Current Developments in Chinese Archaeology


Wang Wei 王巍
Institute of Chinese Archaeology, Chinese Academy of Social Sciences 中国社会科学院考古研究所


Chinese civilization is one of the most ancient ones in the planet. And China is well-known for its long history and great cultures. Research into the previous relics and anqituities started in the ancient time of China. Antiquarianism begun in the Song dynasty, which paved the foundation for Chinese archaeology. In the late 18th century and early 19th century, western explorers robbed a large number of ancient sites in China. The excavations at the Zhoukoudian site and the Yinxusite marked the beginning of Chinese archaeology, which was in the 1920s. From the founding of PRC China, the Chinese archaeological system came into being. This presentation introduces and analyzes the current situation in Chinese archaeology, the work of which is not confined to China, but extends to multiple countries oversea.


Biographical Sketch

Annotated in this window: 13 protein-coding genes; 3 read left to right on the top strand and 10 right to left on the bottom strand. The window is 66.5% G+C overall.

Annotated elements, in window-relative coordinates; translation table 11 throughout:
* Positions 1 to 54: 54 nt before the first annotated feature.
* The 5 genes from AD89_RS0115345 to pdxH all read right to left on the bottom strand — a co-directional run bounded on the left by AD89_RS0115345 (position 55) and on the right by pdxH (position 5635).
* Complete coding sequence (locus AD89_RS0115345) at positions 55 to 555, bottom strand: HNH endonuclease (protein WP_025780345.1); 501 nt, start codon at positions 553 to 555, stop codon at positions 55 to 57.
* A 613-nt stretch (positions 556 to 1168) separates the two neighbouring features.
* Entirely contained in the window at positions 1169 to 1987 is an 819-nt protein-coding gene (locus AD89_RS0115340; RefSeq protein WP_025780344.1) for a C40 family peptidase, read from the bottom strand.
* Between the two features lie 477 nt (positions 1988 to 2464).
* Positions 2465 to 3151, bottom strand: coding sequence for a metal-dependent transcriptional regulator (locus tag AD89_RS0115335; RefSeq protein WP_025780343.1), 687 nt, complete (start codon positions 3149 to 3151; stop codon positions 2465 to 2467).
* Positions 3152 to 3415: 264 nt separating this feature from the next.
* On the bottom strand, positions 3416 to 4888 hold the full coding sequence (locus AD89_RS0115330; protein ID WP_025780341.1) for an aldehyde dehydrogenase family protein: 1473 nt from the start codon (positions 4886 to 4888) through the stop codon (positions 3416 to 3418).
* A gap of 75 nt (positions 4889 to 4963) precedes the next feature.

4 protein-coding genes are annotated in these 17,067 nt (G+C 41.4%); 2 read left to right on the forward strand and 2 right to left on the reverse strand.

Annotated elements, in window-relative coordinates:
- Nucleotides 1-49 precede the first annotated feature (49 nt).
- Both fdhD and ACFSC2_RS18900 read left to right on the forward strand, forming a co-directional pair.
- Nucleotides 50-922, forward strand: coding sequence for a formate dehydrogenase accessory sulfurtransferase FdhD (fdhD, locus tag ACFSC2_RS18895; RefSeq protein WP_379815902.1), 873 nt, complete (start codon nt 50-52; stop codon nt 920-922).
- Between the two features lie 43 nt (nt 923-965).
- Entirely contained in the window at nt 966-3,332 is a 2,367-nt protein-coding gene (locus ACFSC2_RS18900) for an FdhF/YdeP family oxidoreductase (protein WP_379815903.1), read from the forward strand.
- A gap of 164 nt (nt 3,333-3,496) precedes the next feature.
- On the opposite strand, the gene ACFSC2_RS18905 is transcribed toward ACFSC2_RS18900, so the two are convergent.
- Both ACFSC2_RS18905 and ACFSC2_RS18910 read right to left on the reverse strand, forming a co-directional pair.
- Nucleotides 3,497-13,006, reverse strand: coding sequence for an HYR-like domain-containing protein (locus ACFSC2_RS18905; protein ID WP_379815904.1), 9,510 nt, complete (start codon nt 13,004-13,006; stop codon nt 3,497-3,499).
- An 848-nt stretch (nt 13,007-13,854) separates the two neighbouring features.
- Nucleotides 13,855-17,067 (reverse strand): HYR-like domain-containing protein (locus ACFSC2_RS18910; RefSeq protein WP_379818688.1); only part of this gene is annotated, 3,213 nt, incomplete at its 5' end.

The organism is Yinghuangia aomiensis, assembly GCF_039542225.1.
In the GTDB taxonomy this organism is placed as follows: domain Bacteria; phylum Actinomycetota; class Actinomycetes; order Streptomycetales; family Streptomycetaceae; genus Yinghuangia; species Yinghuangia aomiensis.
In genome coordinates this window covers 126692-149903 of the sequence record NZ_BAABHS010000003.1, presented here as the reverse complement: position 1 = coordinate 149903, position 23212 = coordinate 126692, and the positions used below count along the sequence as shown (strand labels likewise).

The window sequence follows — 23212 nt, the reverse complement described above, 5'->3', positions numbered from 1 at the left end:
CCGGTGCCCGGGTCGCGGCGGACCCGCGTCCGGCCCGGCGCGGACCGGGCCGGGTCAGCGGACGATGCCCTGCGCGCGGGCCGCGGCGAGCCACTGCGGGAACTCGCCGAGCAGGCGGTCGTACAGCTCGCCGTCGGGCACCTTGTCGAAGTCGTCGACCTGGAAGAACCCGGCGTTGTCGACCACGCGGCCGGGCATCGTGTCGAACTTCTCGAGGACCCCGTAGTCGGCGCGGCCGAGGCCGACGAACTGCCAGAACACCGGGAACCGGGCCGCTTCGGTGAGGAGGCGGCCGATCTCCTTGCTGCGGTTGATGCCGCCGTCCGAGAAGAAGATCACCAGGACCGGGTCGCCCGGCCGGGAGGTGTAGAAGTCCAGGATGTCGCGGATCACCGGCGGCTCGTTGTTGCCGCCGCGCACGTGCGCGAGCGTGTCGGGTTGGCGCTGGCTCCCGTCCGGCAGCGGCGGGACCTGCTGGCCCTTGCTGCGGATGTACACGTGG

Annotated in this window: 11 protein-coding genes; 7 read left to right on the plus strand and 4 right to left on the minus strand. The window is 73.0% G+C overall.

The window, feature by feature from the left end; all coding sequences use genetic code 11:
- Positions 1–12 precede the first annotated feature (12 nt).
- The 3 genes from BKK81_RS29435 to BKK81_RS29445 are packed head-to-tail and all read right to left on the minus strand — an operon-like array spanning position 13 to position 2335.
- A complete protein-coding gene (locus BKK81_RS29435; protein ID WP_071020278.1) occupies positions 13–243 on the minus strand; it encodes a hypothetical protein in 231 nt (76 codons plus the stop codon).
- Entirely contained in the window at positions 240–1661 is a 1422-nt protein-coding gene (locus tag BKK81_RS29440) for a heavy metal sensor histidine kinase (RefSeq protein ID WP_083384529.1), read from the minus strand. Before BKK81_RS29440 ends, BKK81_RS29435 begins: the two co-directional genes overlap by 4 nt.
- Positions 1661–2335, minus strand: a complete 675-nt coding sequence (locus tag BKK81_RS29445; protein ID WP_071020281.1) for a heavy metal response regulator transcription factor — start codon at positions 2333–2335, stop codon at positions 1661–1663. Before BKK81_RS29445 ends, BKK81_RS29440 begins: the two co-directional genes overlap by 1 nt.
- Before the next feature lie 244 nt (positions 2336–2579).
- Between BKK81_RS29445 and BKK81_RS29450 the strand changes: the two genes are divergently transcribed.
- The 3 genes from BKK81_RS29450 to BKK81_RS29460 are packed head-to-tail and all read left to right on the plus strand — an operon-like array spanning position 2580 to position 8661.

Wang Wei, Director Emeritus  of the Institute of Archaeology, CASS, received his B.A. in Archaeology in 1982 from Jilin University. He obtained his Ph.D. degrees from Kyushu University in 1995 and the I.A., CASS in 1996. At CASS, he continues to be fully committed to research activities and supervision of doctoral students. Dr. Wang is an academician at the Chinese Academy of Social Sciences; he is also a foreign honorary member of the Archaeological Institute of America, and a corresponding member of the German Archaeological Institute. Professor Wang Wei directed the excavations of the palace precinct at the Yanshi site in Henan, from 1996-1998, the Western Zhou palace foundation at Zhouyuan, Shaanxi, in 2000, and the Xiaomintun site, Anyang, from 2003-2004. His major research interests include Xia-Shang-Zhou archaeology and the formation of East Asian civilizations and the interactions between them. In recent years, he has directed several national projects, including “Origins of Chinese Civilization Program”, “The Origins and Early Development of Chinese Civilization”, and “Origins of the Mongols and Yuan Dynasty Imperial Tombs”.